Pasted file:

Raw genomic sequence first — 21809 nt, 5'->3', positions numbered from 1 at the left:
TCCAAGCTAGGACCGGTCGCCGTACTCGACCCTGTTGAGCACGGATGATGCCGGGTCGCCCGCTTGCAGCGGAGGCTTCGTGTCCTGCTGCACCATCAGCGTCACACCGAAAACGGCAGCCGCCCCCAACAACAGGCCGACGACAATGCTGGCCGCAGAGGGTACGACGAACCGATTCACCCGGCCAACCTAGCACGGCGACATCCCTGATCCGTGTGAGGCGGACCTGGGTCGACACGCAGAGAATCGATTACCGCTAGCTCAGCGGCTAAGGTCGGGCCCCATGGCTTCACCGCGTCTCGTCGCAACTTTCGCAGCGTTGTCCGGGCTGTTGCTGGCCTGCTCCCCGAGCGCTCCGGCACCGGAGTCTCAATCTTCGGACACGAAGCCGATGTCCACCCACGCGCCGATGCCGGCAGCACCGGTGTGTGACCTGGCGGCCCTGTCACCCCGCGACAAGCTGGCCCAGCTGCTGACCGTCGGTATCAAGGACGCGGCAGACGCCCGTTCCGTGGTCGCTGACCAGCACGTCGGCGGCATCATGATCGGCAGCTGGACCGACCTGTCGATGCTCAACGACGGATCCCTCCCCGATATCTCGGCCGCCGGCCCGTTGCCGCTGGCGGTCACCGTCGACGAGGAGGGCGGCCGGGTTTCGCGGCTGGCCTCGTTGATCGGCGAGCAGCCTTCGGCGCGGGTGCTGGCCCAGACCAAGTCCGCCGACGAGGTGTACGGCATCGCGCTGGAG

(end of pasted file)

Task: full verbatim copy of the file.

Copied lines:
Raw genomic sequence first — 21809 nt, 5'->3', positions numbered from 1 at the left:
TCCAAGCTAGGACCGGTCGCCGTACTCGACCCTGTTGAGCACGGATGATGCCGGGTCGCCCGCTTGCAGCGGAGGCTTCGTGTCCTGCTGCACCATCAGCGTCACACCGAAAACGGCAGCCGCCCCCAACAACAGGCCGACGACAATGCTGGCCGCAGAGGGTACGACGAACCGATTCACCCGGCCAACCTAGCACGGCGACATCCCTGATCCGTGTGAGGCGGACCTGGGTCGACACGCAGAGAATCGATTACCGCTAGCTCAGCGGCTAAGGTCGGGCCCCATGGCTTCACCGCGTCTCGTCGCAACTTTCGCAGCGTTGTCCGGGCTGTTGCTGGCCTGCTCCCCGAGCGCTCCGGCACCGGAGTCTCAATCTTCGGACACGAAGCCGATGTCCACCCACGCGCCGATGCCGGCAGCACCGGTGTGTGACCTGGCGGCCCTGTCACCCCGCGACAAGCTGGCCCAGCTGCTGACCGTCGGTATCAAGGACGCGGCAGACGCCCGTTCCGTGGTCGCTGACCAGCACGTCGGCGGCATCATGATCGGCAGCTGGACCGACCTGTCGATGCTCAACGACGGATCCCTCCCCGATATCTCGGCCGCCGGCCCGTTGCCGCTGGCGGTCACCGTCGACGAGGAGGGCGGCCGGGTTTCGCGGCTGGCCTCGTTGATCGGCGAGCAGCCTTCGGCGCGGGTGCTGGCCCAGACCAAGTCCGCCGACGAGGTGTACGGCATCGCGCTGGAG